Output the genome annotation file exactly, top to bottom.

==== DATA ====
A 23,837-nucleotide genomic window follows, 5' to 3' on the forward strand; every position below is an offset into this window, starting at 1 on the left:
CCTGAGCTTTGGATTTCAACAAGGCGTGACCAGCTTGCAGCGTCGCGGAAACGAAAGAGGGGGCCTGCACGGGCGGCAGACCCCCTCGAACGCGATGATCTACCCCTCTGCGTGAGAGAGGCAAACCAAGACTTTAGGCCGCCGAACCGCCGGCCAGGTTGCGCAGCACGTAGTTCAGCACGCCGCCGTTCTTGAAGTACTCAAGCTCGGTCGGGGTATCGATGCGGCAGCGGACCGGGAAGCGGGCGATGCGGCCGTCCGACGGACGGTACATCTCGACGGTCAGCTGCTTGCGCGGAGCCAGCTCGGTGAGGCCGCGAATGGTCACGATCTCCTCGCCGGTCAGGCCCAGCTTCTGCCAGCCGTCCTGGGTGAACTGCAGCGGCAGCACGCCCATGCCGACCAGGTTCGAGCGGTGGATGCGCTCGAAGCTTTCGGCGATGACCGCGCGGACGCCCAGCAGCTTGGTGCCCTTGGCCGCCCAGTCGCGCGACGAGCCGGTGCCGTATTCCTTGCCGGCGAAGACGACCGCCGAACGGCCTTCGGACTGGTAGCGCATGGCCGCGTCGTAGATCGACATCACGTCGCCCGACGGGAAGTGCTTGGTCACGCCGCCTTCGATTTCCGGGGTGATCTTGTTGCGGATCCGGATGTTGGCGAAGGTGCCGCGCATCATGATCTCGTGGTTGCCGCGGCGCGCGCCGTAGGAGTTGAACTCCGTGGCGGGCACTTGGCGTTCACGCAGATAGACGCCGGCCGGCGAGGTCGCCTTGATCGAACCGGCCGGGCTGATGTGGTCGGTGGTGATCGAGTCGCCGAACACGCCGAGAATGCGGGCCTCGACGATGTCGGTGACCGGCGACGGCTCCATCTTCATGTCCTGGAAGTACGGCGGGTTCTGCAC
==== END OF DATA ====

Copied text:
A 23,837-nucleotide genomic window follows, 5' to 3' on the forward strand; every position below is an offset into this window, starting at 1 on the left:
CCTGAGCTTTGGATTTCAACAAGGCGTGACCAGCTTGCAGCGTCGCGGAAACGAAAGAGGGGGCCTGCACGGGCGGCAGACCCCCTCGAACGCGATGATCTACCCCTCTGCGTGAGAGAGGCAAACCAAGACTTTAGGCCGCCGAACCGCCGGCCAGGTTGCGCAGCACGTAGTTCAGCACGCCGCCGTTCTTGAAGTACTCAAGCTCGGTCGGGGTATCGATGCGGCAGCGGACCGGGAAGCGGGCGATGCGGCCGTCCGACGGACGGTACATCTCGACGGTCAGCTGCTTGCGCGGAGCCAGCTCGGTGAGGCCGCGAATGGTCACGATCTCCTCGCCGGTCAGGCCCAGCTTCTGCCAGCCGTCCTGGGTGAACTGCAGCGGCAGCACGCCCATGCCGACCAGGTTCGAGCGGTGGATGCGCTCGAAGCTTTCGGCGATGACCGCGCGGACGCCCAGCAGCTTGGTGCCCTTGGCCGCCCAGTCGCGCGACGAGCCGGTGCCGTATTCCTTGCCGGCGAAGACGACCGCCGAACGGCCTTCGGACTGGTAGCGCATGGCCGCGTCGTAGATCGACATCACGTCGCCCGACGGGAAGTGCTTGGTCACGCCGCCTTCGATTTCCGGGGTGATCTTGTTGCGGATCCGGATGTTGGCGAAGGTGCCGCGCATCATGATCTCGTGGTTGCCGCGGCGCGCGCCGTAGGAGTTGAACTCCGTGGCGGGCACTTGGCGTTCACGCAGATAGACGCCGGCCGGCGAGGTCGCCTTGATCGAACCGGCCGGGCTGATGTGGTCGGTGGTGATCGAGTCGCCGAACACGCCGAGAATGCGGGCCTCGACGATGTCGGTGACCGGCGACGGCTCCATCTTCATGTCCTGGAAGTACGGCGGGTTCTGCAC